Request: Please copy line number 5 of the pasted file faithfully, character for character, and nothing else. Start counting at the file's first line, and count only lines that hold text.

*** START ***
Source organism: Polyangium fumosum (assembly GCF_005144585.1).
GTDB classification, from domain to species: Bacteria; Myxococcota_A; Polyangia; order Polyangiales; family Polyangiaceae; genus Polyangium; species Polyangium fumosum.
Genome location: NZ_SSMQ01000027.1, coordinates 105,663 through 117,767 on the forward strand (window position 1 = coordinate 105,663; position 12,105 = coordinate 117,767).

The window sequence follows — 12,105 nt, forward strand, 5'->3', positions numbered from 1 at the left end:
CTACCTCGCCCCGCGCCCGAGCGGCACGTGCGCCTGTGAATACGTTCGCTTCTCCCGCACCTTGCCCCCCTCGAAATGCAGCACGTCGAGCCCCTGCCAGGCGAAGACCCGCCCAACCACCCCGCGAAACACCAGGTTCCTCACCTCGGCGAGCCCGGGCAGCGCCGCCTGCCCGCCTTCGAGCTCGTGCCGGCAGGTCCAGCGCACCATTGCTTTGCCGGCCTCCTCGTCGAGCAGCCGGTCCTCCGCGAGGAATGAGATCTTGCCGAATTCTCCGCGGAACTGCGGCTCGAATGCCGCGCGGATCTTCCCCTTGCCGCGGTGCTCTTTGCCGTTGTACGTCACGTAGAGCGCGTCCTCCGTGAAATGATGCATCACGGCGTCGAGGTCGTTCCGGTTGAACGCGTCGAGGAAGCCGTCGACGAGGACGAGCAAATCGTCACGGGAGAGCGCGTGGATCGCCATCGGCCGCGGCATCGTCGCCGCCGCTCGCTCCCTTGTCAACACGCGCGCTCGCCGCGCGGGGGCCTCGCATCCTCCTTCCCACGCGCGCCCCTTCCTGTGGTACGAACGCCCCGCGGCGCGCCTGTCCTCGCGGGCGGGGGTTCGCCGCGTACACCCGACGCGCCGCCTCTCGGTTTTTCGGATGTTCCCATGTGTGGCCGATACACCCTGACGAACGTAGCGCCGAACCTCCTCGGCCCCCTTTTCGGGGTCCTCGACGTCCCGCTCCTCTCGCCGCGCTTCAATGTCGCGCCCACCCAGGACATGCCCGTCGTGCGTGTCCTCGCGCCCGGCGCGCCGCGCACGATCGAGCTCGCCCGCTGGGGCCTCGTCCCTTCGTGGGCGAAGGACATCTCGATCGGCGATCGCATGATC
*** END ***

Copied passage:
CTACCTCGCCCCGCGCCCGAGCGGCACGTGCGCCTGTGAATACGTTCGCTTCTCCCGCACCTTGCCCCCCTCGAAATGCAGCACGTCGAGCCCCTGCCAGGCGAAGACCCGCCCAACCACCCCGCGAAACACCAGGTTCCTCACCTCGGCGAGCCCGGGCAGCGCCGCCTGCCCGCCTTCGAGCTCGTGCCGGCAGGTCCAGCGCACCATTGCTTTGCCGGCCTCCTCGTCGAGCAGCCGGTCCTCCGCGAGGAATGAGATCTTGCCGAATTCTCCGCGGAACTGCGGCTCGAATGCCGCGCGGATCTTCCCCTTGCCGCGGTGCTCTTTGCCGTTGTACGTCACGTAGAGCGCGTCCTCCGTGAAATGATGCATCACGGCGTCGAGGTCGTTCCGGTTGAACGCGTCGAGGAAGCCGTCGACGAGGACGAGCAAATCGTCACGGGAGAGCGCGTGGATCGCCATCGGCCGCGGCATCGTCGCCGCCGCTCGCTCCCTTGTCAACACGCGCGCTCGCCGCGCGGGGGCCTCGCATCCTCCTTCCCACGCGCGCCCCTTCCTGTGGTACGAACGCCCCGCGGCGCGCCTGTCCTCGCGGGCGGGGGTTCGCCGCGTACACCCGACGCGCCGCCTCTCGGTTTTTCGGATGTTCCCATGTGTGGCCGATACACCCTGACGAACGTAGCGCCGAACCTCCTCGGCCCCCTTTTCGGGGTCCTCGACGTCCCGCTCCTCTCGCCGCGCTTCAATGTCGCGCCCACCCAGGACATGCCCGTCGTGCGTGTCCTCGCGCCCGGCGCGCCGCGCACGATCGAGCTCGCCCGCTGGGGCCTCGTCCCTTCGTGGGCGAAGGACATCTCGATCGGCGATCGCATGATC